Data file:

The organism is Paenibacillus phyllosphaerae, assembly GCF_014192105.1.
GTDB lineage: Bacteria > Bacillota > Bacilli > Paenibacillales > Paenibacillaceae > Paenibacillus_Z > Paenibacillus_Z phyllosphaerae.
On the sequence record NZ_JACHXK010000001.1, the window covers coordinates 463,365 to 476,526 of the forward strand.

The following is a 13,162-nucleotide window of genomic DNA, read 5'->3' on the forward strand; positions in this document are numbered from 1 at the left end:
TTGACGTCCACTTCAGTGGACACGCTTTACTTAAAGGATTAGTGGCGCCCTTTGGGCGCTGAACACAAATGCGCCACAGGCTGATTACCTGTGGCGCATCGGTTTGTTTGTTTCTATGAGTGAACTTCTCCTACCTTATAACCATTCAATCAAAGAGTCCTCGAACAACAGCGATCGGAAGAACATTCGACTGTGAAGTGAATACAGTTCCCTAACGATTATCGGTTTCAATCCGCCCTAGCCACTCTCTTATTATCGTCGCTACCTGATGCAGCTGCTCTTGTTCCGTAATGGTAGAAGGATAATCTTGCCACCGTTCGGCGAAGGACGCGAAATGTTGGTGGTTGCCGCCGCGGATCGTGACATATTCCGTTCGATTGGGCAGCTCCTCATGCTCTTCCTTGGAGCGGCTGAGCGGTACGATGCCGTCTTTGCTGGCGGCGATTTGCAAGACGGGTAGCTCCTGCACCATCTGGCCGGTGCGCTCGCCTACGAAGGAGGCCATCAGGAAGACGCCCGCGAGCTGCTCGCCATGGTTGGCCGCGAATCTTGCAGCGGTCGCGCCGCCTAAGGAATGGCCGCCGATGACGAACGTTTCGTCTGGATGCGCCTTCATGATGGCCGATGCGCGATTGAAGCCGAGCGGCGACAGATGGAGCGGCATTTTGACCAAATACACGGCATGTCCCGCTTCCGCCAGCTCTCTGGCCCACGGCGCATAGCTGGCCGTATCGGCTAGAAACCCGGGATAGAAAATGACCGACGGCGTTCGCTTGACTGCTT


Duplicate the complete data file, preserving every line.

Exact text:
The organism is Paenibacillus phyllosphaerae, assembly GCF_014192105.1.
GTDB lineage: Bacteria > Bacillota > Bacilli > Paenibacillales > Paenibacillaceae > Paenibacillus_Z > Paenibacillus_Z phyllosphaerae.
On the sequence record NZ_JACHXK010000001.1, the window covers coordinates 463,365 to 476,526 of the forward strand.

The following is a 13,162-nucleotide window of genomic DNA, read 5'->3' on the forward strand; positions in this document are numbered from 1 at the left end:
TTGACGTCCACTTCAGTGGACACGCTTTACTTAAAGGATTAGTGGCGCCCTTTGGGCGCTGAACACAAATGCGCCACAGGCTGATTACCTGTGGCGCATCGGTTTGTTTGTTTCTATGAGTGAACTTCTCCTACCTTATAACCATTCAATCAAAGAGTCCTCGAACAACAGCGATCGGAAGAACATTCGACTGTGAAGTGAATACAGTTCCCTAACGATTATCGGTTTCAATCCGCCCTAGCCACTCTCTTATTATCGTCGCTACCTGATGCAGCTGCTCTTGTTCCGTAATGGTAGAAGGATAATCTTGCCACCGTTCGGCGAAGGACGCGAAATGTTGGTGGTTGCCGCCGCGGATCGTGACATATTCCGTTCGATTGGGCAGCTCCTCATGCTCTTCCTTGGAGCGGCTGAGCGGTACGATGCCGTCTTTGCTGGCGGCGATTTGCAAGACGGGTAGCTCCTGCACCATCTGGCCGGTGCGCTCGCCTACGAAGGAGGCCATCAGGAAGACGCCCGCGAGCTGCTCGCCATGGTTGGCCGCGAATCTTGCAGCGGTCGCGCCGCCTAAGGAATGGCCGCCGATGACGAACGTTTCGTCTGGATGCGCCTTCATGATGGCCGATGCGCGATTGAAGCCGAGCGGCGACAGATGGAGCGGCATTTTGACCAAATACACGGCATGTCCCGCTTCCGCCAGCTCTCTGGCCCACGGCGCATAGCTGGCCGTATCGGCTAGAAACCCGGGATAGAAAATGACCGACGGCGTTCGCTTGACTGCTT